Transparency International just came out with its most recent report on country enforcement levels against foreign bribery (h/t China Bystander). In other words, this is a report on how actively various countries enforce their laws against engaging in bribery overseas. Examples of these laws would be the Foreign Corrupt Practices Act (FCPA) in the United States and the United Kingdom Bribery Act.
The report groups the 36 largest countries in terms of foreign trade into three categories: Active Enforcement, Moderate Enforcement, and Little or No Enforcement. Denmark, Germany, Italy, Norway, Switzerland, United Kingdom, United States engage in active enforcement. Argentina, Belgium, Finland, France, Japan, Korea (South), Netherlands, Spain, and Sweden engage in moderate enforcement. Australia, Austria, Brazil, Bulgaria, Canada, Chile, Czech Republic, Estonia, Greece, Hungary, Ireland, Israel, Mexico, New Zealand, Poland, Portugal, Slovak Republic, Slovenia, South Africa, and Turkey engage in “little to no enforcement.”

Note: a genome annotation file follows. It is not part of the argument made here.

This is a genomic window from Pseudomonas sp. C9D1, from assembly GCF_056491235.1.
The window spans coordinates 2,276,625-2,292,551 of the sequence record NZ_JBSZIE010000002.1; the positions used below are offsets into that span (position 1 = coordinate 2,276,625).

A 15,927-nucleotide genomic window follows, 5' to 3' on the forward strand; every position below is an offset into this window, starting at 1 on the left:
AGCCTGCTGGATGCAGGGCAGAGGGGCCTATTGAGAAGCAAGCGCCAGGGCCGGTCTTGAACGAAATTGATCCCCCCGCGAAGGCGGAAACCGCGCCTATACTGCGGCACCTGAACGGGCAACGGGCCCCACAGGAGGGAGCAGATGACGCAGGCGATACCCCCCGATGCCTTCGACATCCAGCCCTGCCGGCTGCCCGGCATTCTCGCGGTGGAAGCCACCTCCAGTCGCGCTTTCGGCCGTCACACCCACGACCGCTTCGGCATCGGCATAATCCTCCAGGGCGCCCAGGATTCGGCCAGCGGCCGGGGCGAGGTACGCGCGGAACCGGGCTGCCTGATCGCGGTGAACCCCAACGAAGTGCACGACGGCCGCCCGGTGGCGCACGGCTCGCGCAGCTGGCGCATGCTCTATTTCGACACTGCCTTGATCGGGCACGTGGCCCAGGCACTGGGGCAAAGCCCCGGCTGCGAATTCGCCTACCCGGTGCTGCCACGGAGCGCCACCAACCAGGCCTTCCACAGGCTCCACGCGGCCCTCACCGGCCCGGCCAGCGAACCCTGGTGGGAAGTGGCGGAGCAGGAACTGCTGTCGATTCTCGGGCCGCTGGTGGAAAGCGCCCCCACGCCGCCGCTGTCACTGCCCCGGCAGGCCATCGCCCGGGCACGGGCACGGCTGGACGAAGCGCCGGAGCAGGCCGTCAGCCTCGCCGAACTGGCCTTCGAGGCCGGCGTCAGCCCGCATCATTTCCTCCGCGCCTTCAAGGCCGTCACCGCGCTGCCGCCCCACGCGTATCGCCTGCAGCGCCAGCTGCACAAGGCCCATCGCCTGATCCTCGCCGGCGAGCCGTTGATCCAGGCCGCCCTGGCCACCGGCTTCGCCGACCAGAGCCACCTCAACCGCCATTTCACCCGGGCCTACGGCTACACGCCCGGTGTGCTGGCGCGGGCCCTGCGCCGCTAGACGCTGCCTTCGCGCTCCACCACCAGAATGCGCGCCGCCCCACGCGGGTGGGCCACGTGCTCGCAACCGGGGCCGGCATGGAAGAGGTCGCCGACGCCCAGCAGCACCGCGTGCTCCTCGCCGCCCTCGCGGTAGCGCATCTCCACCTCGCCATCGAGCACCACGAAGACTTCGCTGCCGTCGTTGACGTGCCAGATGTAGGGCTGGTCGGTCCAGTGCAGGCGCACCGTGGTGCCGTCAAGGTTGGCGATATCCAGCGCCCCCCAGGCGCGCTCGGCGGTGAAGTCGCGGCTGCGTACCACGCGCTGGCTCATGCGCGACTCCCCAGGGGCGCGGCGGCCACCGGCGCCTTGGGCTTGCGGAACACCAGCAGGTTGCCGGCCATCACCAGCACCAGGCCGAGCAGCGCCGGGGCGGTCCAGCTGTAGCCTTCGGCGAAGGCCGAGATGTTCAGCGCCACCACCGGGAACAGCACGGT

I had no idea there was such a disparity between countries like the United States (active enforcement) and Canada (little to no enforcement). I am also surprised to see Italy in the active enforcement category and new Zealand and Austria and Australia in the little to no enforcement category.
How advantaged in China business are those who come from little to no enforcement countries as compared to those who come from active enforcement countries?